In what I call “deep pandemic” times (in 2020, when vaccines were but a twinkle in a laboratory scientist’s eye) my husband Wes and I were in the habit of spending Fridays at the makeshift bar that was our butcher block table. It used to be that we’d host people most Fridays for cocktail hour following a hike. But during this peak Covid isolation it was just us, shiny bottles (we’d retrieved from curbside pickup in Anchorage) in different hues and at varying levels of fullness staged attractively in front of us with cocktail-making accoutrement and spent lime rinds scattered between. I usually lit candles.
I make it sound romantic, and it was, if you ignore how very sick we were of the interior of our home at that point and that after a while, even though we convinced ourselves we were making our own choices about how to spend time, there was little bandwidth for that choice. It wasn’t like we were choosing to stay in.
Still, it fostered creativity. I enjoyed the coziness of those nights. It felt a little like playing house as a kid. We were playing “go out to the bar”.
One ritual we got into a few times was doing a “song-off”, where one person would play a song on our speaker via Spotify, and the next would riff off the former song or continue building on a theme.
Like many couples, Wes and I have developed a shared language around music. There are a few albums that characterize different phases of our lives and relationship. When we first got together, it was back in the days of that hot new band Mumford and Sons (lol). We have a strangely fixated nostalgia for an album that mashed up Lil Wayne with the 500 Days of Summer (remember that movie?!) soundtrack. And, when I was living in Nevada, we road tripped out to hot springs in the middle of the state with then-new Beirut and Death Cab albums. (I feel like our taste in music characterizes us as the once-cool-but-aging parents in a teen flick).
That road trip out to Nevada hot springs stands out as particularly inextricably linked to its chosen soundtrack. I remember that morning in December, probably 2011, when we decided to make the trek, the check engine light on Wes’s rig popped up unexpectedly (I wrote about the trip in its entirety on my then-blog). We were going through some hellacious custody issues at the time, mostly (likely) spurred by change fostered with my arrival on scene. That’s a super sanitized way of saying that Wes and I, in our still fairly new relationship, had shifted into pretty high gear together very fast and were dealing with solidifying our relationship and family dynamic even while diving headfirst into legal sparring. It was, ah, unpleasant, and most days nearly all encompassing.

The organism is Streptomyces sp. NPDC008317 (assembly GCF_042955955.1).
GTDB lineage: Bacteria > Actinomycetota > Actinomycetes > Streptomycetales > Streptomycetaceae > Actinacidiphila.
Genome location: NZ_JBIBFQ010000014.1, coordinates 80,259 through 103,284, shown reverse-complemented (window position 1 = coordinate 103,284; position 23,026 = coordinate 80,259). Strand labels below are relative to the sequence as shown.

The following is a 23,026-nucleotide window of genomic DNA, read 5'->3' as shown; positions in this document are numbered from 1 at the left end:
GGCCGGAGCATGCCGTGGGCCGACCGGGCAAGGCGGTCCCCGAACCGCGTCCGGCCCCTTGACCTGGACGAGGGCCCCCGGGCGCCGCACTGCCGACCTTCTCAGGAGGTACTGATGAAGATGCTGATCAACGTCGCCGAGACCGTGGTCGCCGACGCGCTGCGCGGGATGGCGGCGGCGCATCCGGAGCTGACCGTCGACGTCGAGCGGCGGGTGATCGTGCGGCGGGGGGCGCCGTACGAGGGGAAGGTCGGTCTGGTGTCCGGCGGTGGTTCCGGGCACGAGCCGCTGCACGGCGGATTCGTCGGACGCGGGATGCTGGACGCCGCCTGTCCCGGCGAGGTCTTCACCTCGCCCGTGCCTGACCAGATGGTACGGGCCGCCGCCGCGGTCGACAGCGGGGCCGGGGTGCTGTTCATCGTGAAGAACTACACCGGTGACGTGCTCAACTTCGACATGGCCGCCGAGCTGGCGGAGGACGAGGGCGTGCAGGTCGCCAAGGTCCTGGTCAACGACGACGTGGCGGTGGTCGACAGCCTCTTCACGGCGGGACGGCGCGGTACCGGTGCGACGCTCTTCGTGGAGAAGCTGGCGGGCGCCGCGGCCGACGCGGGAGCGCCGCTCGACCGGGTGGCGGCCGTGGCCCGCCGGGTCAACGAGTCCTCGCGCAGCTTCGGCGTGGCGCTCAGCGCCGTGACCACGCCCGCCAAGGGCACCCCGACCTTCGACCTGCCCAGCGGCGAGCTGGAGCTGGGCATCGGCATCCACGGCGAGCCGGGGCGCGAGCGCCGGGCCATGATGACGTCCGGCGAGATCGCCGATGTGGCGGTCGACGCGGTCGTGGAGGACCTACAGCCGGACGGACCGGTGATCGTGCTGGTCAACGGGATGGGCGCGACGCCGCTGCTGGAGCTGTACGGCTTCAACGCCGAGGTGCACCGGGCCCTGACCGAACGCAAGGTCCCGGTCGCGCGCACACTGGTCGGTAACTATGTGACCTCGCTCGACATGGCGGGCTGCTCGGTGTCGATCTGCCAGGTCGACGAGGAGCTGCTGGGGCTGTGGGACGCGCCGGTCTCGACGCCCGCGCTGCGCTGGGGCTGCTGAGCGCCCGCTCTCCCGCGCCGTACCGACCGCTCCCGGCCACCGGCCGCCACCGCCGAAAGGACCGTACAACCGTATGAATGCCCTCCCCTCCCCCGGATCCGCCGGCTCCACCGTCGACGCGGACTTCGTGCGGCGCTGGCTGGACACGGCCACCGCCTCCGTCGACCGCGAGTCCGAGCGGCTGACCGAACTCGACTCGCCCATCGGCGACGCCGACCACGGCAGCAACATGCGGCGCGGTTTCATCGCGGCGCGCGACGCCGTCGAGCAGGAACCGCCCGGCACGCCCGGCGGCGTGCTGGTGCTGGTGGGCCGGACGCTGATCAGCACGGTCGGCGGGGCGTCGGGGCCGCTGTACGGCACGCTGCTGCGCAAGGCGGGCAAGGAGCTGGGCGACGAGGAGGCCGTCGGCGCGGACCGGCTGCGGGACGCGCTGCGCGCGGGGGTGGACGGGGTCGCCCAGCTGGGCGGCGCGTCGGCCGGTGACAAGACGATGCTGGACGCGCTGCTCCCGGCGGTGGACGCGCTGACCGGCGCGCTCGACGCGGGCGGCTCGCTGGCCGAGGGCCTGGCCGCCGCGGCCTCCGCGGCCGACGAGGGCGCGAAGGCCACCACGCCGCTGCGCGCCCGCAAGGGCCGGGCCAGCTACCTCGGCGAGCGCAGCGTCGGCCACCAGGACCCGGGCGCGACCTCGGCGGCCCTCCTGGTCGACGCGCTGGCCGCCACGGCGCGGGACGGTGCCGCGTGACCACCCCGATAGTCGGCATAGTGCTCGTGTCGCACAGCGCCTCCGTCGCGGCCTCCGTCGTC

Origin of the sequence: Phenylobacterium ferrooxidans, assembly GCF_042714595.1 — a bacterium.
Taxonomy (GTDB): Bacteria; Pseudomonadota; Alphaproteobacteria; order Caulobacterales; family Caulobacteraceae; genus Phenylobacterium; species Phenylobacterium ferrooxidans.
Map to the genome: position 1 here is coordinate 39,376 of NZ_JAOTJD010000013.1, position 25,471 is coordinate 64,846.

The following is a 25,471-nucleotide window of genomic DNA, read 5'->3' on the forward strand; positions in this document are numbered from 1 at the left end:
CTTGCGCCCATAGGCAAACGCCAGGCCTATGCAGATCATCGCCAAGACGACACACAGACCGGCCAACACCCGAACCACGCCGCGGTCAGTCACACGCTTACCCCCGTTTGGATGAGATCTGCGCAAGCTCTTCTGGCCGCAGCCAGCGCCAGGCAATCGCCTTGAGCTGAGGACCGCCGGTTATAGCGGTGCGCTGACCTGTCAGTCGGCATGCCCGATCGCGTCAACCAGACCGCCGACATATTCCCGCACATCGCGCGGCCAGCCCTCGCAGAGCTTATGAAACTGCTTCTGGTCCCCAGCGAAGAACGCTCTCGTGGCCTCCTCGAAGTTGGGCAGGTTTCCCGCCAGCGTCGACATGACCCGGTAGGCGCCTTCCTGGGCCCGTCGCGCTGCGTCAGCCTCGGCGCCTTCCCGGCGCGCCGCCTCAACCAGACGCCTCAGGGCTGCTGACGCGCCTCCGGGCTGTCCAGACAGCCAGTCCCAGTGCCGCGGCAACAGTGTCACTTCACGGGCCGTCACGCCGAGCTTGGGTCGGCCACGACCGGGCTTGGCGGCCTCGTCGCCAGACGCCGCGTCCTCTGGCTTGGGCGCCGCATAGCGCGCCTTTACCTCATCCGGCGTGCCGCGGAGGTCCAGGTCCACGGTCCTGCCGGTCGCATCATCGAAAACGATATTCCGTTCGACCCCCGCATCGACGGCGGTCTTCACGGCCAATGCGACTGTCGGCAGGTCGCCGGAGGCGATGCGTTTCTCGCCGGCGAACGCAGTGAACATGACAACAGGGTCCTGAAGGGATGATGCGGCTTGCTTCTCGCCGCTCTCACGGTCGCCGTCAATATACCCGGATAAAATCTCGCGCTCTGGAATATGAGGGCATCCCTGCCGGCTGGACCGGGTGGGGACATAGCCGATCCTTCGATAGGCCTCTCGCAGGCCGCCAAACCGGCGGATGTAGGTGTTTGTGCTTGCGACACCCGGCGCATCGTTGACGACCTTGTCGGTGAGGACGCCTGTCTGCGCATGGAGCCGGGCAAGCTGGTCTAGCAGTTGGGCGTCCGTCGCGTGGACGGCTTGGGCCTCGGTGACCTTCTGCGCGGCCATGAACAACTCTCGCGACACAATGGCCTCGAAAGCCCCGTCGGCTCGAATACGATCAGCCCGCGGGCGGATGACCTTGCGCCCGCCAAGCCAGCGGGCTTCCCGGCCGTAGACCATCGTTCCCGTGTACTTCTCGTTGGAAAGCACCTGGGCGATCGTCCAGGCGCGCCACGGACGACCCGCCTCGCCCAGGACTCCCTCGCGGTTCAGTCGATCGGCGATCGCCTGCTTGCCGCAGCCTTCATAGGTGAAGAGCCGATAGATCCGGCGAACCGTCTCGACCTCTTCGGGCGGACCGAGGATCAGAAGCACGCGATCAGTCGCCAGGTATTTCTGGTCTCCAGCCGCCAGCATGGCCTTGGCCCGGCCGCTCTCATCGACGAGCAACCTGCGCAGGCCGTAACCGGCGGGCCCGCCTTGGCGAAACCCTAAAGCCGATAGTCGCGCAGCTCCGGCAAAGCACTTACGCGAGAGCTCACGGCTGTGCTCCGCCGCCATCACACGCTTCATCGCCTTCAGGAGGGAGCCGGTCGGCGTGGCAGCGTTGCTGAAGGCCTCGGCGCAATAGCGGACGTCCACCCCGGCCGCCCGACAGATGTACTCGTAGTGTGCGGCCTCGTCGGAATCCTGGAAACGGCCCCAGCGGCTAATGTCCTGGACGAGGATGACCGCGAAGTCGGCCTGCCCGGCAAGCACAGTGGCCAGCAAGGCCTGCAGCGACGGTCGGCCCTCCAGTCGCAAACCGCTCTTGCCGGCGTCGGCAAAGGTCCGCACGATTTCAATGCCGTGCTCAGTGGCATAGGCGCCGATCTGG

The view out the windshield from central Nevada.
But, as we made the decision to head to the hot springs despite the check engine light, all I remember from that trip is the feeling of release and decompression as we headed deep into the wide-open desert. Mountains and passes yawned open as we crossed range after range that typifies Nevada in a way that is both secret-seeming and miraculous in its expansiveness. We listened to those albums that we’d downloaded specifically for the journey.
And all those years later, when we had our Friday night song-offs and one of us played a song from that particular time, we sat at our makeshift bar in deep-pandemic isolated winter in Alaska and agreed that we had no idea in that moment, at that time that it was such a particularly characterized, special and isolated gem of a time. We didn’t know that the short, weekend trek out to the hot springs, listening to those albums, would freeze in an emotional kind of amber the way it has. The point of reference for us is a sense of release, possibility, joy, and adventure, even during a time of adversity.
I keep reminding myself in these final weeks leading up to Mobile Studio pickup that even as I hustle, buckle down, move faster, and do more than I have at nearly any other time in my life, this IS my life as I’m experiencing it even as I am striving for something more. I am incredibly stressed, but also incredibly motivated and focused.
I don’t know yet what or if the soundtrack is. Maybe it’s more of a visual reference as I try to get myself out on slow, long walks in between the rushes of action, taking in the mountains and really trying to feel cold air on my skin. I am both excited for the next chapter while also enjoying these final days of this phase in my and our lives.